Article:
Thanks to a financial contribution from Millennium Insurance Corporation, the Edmonton Police Service (EPS) and the Edmonton Police Foundation (EPF), in Canada, are putting out a worldwide challenge to help solve the ongoing issue of catalytic converter thefts.
“This issue is not new for law enforcement, but public education and police investigations are only part of the solution,” says Chief Dale McFee. “We need to make it much harder for criminals to steal or sell them, we need a game-changer to help stop this crime of opportunity.”
While police services across Alberta develop initiatives and coordinate efforts to reduce catalytic converter thefts, residents and businesses continue to get hit hard, and crimes continue to surge here and across the country.
In 2021, there were 4,797 reported catalytic converter theft occurrences in Alberta, with 2,647 or 55% of thefts taking place in Edmonton. In some of these occurrences, more than one catalytic converter may have been stolen, and it is estimated that replacements, repairs, and other related expenses cost Edmontonians nearly $13 million that year.
In the first six months of this year, theft occurrences in Edmonton went up from 1,445 in 2021 to 1,761 in 2022. Unfortunately, thefts in the city have continued to increase by 219% over the last three years.
As catalytic converters are being stolen to recycle the precious metals contained within, such as platinum, palladium, and rhodium, thefts are expected to rise as global demand for these metals increases.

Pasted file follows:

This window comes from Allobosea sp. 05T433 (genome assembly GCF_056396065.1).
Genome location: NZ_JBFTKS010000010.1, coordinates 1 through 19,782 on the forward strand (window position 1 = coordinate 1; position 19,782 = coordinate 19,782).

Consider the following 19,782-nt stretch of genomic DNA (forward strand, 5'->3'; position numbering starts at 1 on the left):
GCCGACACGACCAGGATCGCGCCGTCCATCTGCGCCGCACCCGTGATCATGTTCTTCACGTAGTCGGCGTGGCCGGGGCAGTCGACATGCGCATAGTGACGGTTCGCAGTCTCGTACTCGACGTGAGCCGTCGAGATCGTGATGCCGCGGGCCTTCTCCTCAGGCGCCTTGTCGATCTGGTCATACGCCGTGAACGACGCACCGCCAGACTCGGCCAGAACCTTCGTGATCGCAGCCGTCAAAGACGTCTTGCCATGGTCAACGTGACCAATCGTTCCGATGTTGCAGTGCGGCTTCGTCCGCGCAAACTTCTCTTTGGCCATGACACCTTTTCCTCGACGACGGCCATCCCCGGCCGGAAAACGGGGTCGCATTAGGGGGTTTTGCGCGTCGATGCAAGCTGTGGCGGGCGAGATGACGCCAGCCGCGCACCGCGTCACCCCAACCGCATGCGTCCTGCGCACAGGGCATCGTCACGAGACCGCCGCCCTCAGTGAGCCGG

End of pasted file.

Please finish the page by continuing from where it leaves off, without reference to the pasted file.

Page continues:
In response to the escalation of thefts, EPS and EPF are announcing the Catalytic Converter Challenge, which will utilize the Community Solutions Accelerator (CSA) to seek ideas and technological innovations from the public to help solve the problem. The challenge offers up to $50,000 for a viable solution through the generous support of the Millennium Insurance Corporation.
“Sometimes a seed just needs a little water, and there are some great ideas that just need to be infused with the right investment and support to grow into something benefitting everyone,” says Ashif Mawji, Chair of the Edmonton Police Foundation. “Our first CSA challenge helped reduce thefts in local liquor stores by over 95%, so we have high hopes that the global innovator community will bring forward another successful solution.”
EPS and the EPF were the first to bring the CSA approach to policing in North America in 2020. The CSA leverages expertise, data, technology, and support from multiple sources to work collectively on challenges that have been identified by the community, social agencies, healthcare, and law enforcement.
The Catalytic Converter Challenge provides a unique opportunity and incentive for a citizen, inventor, or entrepreneur to reduce crime and victimization not only in their community but potentially around the world.
Chief McFee adds:
“More must be done to protect vehicle owners from this costly crime, and this challenge will help generate the ideas and innovations needed to reduce auto part crime and ultimately provide peace of mind.”
For more information or to enter the challenge, please visit www.herox.com/catalytic.
The deadline for entries is Nov. 30, 2022, and the winner will be announced after judges review all submissions.